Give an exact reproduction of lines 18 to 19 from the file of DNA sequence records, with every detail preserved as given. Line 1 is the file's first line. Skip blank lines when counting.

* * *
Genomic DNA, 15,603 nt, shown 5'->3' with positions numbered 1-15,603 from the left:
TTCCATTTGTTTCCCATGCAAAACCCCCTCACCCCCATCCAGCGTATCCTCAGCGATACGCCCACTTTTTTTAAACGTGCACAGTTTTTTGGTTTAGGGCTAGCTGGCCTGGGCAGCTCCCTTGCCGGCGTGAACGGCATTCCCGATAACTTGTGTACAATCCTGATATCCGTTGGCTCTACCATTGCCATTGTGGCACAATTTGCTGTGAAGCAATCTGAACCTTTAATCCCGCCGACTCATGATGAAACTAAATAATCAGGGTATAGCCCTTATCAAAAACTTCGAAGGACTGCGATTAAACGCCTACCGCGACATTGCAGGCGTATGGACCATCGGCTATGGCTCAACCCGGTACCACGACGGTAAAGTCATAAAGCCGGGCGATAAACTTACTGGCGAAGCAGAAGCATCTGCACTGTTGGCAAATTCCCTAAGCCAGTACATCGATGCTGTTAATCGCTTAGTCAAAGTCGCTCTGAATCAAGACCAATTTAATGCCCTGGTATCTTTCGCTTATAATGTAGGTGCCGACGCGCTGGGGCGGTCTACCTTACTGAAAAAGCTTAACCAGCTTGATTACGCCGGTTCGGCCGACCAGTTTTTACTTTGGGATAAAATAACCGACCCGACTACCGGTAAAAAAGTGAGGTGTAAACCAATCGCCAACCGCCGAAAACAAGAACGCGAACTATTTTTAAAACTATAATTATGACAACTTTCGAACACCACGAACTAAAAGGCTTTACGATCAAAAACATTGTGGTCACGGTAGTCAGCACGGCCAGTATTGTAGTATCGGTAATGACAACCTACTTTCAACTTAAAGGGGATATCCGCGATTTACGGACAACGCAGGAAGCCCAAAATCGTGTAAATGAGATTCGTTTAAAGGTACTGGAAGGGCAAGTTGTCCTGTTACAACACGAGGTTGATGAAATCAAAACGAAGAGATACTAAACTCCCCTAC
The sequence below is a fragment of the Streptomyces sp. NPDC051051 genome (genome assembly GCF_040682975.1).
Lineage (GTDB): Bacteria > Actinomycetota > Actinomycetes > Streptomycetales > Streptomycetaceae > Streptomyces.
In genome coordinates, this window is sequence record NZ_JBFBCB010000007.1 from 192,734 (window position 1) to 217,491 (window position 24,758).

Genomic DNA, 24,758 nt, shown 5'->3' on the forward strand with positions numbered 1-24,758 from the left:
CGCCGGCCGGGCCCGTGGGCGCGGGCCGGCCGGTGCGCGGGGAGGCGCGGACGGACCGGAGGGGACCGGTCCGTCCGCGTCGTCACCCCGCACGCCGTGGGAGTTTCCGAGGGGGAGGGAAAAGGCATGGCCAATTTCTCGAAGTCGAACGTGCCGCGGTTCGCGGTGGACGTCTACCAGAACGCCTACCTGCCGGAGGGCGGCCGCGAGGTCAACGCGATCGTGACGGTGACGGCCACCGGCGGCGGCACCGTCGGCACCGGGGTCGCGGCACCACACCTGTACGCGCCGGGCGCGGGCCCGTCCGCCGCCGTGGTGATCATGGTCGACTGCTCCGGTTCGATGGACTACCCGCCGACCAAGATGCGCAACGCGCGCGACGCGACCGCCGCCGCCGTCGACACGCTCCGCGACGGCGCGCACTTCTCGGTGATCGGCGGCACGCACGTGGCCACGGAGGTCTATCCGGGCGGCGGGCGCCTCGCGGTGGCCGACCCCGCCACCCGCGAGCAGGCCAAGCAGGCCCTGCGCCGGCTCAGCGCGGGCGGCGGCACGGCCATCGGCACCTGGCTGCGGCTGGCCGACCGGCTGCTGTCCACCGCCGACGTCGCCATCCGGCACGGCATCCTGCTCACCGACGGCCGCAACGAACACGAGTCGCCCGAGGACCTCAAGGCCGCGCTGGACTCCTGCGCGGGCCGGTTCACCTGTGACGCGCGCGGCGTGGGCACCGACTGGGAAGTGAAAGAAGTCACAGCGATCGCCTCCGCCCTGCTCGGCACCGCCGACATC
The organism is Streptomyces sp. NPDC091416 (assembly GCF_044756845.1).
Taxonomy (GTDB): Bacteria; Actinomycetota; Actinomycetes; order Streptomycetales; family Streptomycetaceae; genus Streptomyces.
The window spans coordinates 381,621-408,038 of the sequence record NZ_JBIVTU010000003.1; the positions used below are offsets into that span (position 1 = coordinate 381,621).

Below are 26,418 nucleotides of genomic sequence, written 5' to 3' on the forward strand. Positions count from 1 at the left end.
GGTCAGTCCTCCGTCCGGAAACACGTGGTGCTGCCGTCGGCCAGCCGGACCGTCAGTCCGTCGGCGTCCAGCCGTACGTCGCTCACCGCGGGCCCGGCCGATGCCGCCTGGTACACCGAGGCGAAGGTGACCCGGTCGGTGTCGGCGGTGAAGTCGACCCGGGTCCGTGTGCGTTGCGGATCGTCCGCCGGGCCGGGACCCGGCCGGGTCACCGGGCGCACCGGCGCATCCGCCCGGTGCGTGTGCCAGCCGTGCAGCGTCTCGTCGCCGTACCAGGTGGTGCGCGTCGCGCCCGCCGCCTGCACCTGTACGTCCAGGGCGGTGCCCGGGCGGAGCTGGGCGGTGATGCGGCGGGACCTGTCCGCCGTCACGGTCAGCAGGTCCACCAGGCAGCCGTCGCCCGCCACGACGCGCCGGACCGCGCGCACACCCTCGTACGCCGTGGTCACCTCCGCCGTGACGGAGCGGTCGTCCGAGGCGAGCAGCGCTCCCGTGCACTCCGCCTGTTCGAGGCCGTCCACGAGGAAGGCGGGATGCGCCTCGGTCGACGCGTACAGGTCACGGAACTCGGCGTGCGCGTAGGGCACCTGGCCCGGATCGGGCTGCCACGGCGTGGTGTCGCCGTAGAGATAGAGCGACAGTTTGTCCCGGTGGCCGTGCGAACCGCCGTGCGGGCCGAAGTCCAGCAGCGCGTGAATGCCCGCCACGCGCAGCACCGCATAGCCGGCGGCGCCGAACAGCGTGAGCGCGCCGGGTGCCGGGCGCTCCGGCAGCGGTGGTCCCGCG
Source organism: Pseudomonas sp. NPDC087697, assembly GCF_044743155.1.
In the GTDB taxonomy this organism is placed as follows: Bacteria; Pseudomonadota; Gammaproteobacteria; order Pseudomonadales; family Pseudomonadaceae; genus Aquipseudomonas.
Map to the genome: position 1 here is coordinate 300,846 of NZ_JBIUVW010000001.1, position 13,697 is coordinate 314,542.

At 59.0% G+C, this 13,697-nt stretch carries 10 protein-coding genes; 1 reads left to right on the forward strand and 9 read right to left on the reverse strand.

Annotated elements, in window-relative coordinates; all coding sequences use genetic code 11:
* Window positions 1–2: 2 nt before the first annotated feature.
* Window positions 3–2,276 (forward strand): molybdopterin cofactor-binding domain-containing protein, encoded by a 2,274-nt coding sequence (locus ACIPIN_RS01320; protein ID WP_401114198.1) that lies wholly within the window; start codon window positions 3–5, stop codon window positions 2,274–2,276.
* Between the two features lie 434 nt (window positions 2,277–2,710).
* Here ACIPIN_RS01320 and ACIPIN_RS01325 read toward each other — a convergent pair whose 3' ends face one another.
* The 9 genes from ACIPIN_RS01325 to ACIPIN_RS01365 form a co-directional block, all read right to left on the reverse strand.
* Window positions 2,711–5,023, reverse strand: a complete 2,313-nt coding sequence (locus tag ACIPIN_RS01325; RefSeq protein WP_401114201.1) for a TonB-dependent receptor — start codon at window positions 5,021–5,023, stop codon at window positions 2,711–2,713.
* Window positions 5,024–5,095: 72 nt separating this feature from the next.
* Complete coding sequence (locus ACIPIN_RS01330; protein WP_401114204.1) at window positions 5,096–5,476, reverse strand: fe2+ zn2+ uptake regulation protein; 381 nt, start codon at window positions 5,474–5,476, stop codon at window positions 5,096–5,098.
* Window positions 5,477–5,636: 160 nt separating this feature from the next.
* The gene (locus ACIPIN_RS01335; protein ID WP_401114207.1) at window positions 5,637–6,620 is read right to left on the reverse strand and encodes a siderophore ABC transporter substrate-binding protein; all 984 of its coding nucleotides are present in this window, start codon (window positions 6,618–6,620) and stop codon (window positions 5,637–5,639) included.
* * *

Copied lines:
* Window positions 1–2: 2 nt before the first annotated feature.
* Window positions 3–2,276 (forward strand): molybdopterin cofactor-binding domain-containing protein, encoded by a 2,274-nt coding sequence (locus ACIPIN_RS01320; protein ID WP_401114198.1) that lies wholly within the window; start codon window positions 3–5, stop codon window positions 2,274–2,276.